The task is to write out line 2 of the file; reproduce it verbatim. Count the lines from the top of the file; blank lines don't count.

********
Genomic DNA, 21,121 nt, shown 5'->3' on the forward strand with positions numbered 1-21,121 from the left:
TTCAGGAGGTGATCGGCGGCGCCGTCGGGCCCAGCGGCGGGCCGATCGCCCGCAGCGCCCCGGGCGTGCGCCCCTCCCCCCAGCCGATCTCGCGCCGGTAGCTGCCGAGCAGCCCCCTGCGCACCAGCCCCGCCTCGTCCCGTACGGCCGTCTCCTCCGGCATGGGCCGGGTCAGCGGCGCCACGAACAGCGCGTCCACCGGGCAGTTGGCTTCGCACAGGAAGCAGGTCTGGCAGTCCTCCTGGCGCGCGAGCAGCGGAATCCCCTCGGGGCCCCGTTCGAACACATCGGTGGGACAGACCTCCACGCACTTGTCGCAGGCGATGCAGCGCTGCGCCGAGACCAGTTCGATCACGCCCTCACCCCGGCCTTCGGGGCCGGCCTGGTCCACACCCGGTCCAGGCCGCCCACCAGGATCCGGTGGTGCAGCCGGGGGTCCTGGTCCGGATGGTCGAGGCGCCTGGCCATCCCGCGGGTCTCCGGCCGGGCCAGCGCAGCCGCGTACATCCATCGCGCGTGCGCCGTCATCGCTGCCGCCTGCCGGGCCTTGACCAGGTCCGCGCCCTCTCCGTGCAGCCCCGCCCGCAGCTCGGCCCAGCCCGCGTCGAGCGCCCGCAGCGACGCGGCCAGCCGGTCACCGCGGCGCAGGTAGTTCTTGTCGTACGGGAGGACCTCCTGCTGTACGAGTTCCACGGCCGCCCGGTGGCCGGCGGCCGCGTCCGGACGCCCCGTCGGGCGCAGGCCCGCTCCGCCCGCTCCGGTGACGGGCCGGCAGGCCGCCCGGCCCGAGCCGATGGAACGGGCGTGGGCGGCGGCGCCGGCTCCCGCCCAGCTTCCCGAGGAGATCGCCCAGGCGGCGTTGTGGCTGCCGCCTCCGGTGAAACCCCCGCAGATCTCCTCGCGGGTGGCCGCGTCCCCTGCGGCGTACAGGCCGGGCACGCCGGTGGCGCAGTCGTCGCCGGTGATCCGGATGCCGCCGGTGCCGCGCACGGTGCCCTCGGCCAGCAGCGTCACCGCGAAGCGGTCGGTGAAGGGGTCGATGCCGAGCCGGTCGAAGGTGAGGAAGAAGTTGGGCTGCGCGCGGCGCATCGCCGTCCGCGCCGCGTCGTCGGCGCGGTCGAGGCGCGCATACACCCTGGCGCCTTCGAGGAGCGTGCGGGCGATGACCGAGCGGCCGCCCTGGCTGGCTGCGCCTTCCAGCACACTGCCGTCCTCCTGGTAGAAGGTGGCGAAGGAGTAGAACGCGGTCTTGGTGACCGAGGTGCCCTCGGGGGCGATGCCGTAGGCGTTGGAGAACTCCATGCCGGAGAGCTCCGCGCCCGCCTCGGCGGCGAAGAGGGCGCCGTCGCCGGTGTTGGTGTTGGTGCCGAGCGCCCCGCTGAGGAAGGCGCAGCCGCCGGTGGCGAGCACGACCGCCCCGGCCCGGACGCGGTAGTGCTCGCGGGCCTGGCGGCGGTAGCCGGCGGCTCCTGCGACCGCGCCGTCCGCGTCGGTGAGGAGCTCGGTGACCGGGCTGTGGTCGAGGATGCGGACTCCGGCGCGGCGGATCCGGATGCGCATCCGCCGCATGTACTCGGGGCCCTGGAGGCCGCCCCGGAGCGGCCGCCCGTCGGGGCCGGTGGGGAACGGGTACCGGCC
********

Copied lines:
TTCAGGAGGTGATCGGCGGCGCCGTCGGGCCCAGCGGCGGGCCGATCGCCCGCAGCGCCCCGGGCGTGCGCCCCTCCCCCCAGCCGATCTCGCGCCGGTAGCTGCCGAGCAGCCCCCTGCGCACCAGCCCCGCCTCGTCCCGTACGGCCGTCTCCTCCGGCATGGGCCGGGTCAGCGGCGCCACGAACAGCGCGTCCACCGGGCAGTTGGCTTCGCACAGGAAGCAGGTCTGGCAGTCCTCCTGGCGCGCGAGCAGCGGAATCCCCTCGGGGCCCCGTTCGAACACATCGGTGGGACAGACCTCCACGCACTTGTCGCAGGCGATGCAGCGCTGCGCCGAGACCAGTTCGATCACGCCCTCACCCCGGCCTTCGGGGCCGGCCTGGTCCACACCCGGTCCAGGCCGCCCACCAGGATCCGGTGGTGCAGCCGGGGGTCCTGGTCCGGATGGTCGAGGCGCCTGGCCATCCCGCGGGTCTCCGGCCGGGCCAGCGCAGCCGCGTACATCCATCGCGCGTGCGCCGTCATCGCTGCCGCCTGCCGGGCCTTGACCAGGTCCGCGCCCTCTCCGTGCAGCCCCGCCCGCAGCTCGGCCCAGCCCGCGTCGAGCGCCCGCAGCGACGCGGCCAGCCGGTCACCGCGGCGCAGGTAGTTCTTGTCGTACGGGAGGACCTCCTGCTGTACGAGTTCCACGGCCGCCCGGTGGCCGGCGGCCGCGTCCGGACGCCCCGTCGGGCGCAGGCCCGCTCCGCCCGCTCCGGTGACGGGCCGGCAGGCCGCCCGGCCCGAGCCGATGGAACGGGCGTGGGCGGCGGCGCCGGCTCCCGCCCAGCTTCCCGAGGAGATCGCCCAGGCGGCGTTGTGGCTGCCGCCTCCGGTGAAACCCCCGCAGATCTCCTCGCGGGTGGCCGCGTCCCCTGCGGCGTACAGGCCGGGCACGCCGGTGGCGCAGTCGTCGCCGGTGATCCGGATGCCGCCGGTGCCGCGCACGGTGCCCTCGGCCAGCAGCGTCACCGCGAAGCGGTCGGTGAAGGGGTCGATGCCGAGCCGGTCGAAGGTGAGGAAGAAGTTGGGCTGCGCGCGGCGCATCGCCGTCCGCGCCGCGTCGTCGGCGCGGTCGAGGCGCGCATACACCCTGGCGCCTTCGAGGAGCGTGCGGGCGATGACCGAGCGGCCGCCCTGGCTGGCTGCGCCTTCCAGCACACTGCCGTCCTCCTGGTAGAAGGTGGCGAAGGAGTAGAACGCGGTCTTGGTGACCGAGGTGCCCTCGGGGGCGATGCCGTAGGCGTTGGAGAACTCCATGCCGGAGAGCTCCGCGCCCGCCTCGGCGGCGAAGAGGGCGCCGTCGCCGGTGTTGGTGTTGGTGCCGAGCGCCCCGCTGAGGAAGGCGCAGCCGCCGGTGGCGAGCACGACCGCCCCGGCCCGGACGCGGTAGTGCTCGCGGGCCTGGCGGCGGTAGCCGGCGGCTCCTGCGACCGCGCCGTCCGCGTCGGTGAGGAGCTCGGTGACCGGGCTGTGGTCGAGGATGCGGACTCCGGCGCGGCGGATCCGGATGCGCATCCGCCGCATGTACTCGGGGCCCTGGAGGCCGCCCCGGAGCGGCCGCCCGTCGGGGCCGGTGGGGAACGGGTACCGGCC